Rafael's remark: In his most recent fight, in July, Chicago's George, 26, was brutalized in a seventh-round technical-decision loss to Francisco Sierra on ESPN2. It was a bad, bad loss in which George took massive amounts of punishment so severe it was unclear if he would ever be the same. Making his comeback, he was matched with White, a 29-year-old from Houston who had a glossy record against a series of weak opponents. So could underdog George rebound, or could he expose White's record as nothing more than padding? We got the answer and we got it quickly. It took George just 2 minutes, 2 seconds to pummel White into three knockdowns before referee Randy Neumann to call off the one-sided fight. George took control of the fight when he dropped White with a pinpoint right hand to the head. White beat the count, but never recovered from the shot. He was in bad shape and the end was obviously near even though the fight continued. After George smacked him around the ring and scored two more knockdowns, Neumann called it off. George has to have gained a measure of renewed confidence after the crushing victory, while White's loss goes to show that a padded record means nothing when you face an opponent who can punch back.

Eddie Chambers W12 Derric Rossy

Title eliminator
Scores: 120-107, 117-110, 115-112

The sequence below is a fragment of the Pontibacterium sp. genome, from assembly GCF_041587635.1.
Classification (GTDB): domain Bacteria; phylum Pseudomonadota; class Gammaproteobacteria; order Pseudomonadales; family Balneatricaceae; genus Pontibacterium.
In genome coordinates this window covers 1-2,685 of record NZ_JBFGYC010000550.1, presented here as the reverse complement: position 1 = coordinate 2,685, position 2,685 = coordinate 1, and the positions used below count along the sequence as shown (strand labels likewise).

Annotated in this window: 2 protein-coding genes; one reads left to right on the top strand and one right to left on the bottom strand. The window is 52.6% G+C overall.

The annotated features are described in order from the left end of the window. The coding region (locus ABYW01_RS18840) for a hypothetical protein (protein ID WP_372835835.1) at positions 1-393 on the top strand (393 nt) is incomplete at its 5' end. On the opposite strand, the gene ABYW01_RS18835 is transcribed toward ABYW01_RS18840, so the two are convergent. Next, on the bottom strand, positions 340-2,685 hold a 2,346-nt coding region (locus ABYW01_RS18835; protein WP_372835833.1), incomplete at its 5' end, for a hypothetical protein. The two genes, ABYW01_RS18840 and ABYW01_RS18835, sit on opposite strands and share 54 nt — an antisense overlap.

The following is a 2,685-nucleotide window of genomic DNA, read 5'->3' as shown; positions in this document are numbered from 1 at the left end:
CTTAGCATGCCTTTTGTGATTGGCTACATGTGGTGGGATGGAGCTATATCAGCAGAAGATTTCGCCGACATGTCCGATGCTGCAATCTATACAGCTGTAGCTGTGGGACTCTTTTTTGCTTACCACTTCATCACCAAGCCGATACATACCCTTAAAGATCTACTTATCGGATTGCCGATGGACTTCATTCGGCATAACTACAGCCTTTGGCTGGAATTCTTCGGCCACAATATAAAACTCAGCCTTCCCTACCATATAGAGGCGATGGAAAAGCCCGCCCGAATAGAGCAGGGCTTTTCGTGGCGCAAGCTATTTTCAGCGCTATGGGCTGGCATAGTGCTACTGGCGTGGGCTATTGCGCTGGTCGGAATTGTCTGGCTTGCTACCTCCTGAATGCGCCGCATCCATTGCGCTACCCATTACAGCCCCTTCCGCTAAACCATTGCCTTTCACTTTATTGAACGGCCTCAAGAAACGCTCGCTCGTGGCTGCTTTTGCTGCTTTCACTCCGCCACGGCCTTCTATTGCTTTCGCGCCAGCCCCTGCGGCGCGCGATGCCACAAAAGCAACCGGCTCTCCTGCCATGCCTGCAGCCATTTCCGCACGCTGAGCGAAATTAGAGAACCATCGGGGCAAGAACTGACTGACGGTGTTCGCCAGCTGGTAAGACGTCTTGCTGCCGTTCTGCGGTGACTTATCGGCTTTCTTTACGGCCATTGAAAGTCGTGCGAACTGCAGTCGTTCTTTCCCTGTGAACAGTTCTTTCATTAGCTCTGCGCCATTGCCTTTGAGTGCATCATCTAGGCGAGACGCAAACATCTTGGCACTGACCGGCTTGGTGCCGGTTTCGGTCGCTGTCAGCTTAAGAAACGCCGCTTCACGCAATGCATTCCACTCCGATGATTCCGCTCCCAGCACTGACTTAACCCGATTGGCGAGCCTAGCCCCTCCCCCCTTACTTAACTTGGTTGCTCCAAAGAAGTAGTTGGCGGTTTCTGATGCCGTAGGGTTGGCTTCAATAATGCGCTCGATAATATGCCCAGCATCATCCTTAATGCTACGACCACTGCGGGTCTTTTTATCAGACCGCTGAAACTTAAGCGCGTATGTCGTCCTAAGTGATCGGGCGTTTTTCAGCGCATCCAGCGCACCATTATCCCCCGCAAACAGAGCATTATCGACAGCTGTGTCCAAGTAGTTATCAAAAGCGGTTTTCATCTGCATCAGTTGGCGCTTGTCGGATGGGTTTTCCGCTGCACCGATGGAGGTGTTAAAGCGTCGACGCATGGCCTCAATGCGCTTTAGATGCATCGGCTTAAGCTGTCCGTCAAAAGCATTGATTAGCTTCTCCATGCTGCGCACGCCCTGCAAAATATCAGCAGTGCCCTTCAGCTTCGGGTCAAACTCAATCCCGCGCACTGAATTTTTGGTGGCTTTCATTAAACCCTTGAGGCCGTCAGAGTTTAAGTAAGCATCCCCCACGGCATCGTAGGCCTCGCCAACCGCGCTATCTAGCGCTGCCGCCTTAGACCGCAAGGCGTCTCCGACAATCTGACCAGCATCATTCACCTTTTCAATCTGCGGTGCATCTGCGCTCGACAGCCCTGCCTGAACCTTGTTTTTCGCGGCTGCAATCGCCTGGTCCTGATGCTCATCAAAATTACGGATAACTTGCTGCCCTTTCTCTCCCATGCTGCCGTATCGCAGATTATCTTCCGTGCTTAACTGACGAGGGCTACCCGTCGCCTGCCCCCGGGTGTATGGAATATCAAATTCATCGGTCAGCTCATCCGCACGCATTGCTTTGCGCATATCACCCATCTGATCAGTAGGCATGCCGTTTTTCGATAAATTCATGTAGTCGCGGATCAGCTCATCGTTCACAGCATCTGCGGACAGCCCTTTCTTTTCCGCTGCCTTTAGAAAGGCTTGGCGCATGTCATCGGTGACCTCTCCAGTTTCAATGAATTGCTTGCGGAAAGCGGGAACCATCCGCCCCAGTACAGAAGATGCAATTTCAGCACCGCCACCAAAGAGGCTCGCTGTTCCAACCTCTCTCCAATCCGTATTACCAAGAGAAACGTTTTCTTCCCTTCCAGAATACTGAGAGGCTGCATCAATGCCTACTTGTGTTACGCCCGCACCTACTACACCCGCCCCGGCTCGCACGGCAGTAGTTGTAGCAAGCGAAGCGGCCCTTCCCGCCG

Records: Chambers, 36-2, 18 KOs; Rossy, 25-3, 14 KOs

Rafael's remark: Almost four years ago to the day of this rematch, Chambers stopped Rossy in the seventh round. Meeting in a rematch -- this time in an eliminator that would move the winner a step closer to a mandatory shot against heavyweight champ Wladimir Klitschko -- Chambers, 28, of Philadelphia, went the distance in his victory. (By the way, this is a joke of an eliminator because neither guy remotely deserves a title shot at this point. Chambers is barely a top-10 heavyweight; Ross belongs nowhere near the top 10.) Chambers had a mandatory shot at Klitschko. He was coming back from a brutally one-sided loss and absolutely crushing 12th-round knockout by Klitschko in a title shot in March 2010. If Chambers winds up facing Klitschko again, the result probably will be the same, if not quicker. At 208 pounds, Chambers simply is not physically equipped to handle Klitschko. Chambers knocked down the 30-year-old Rossy -- a former college football player from Medford, N.Y. -- with a right hand in the sixth round and cruised to the decision win, even though he would have preferred another knockout win.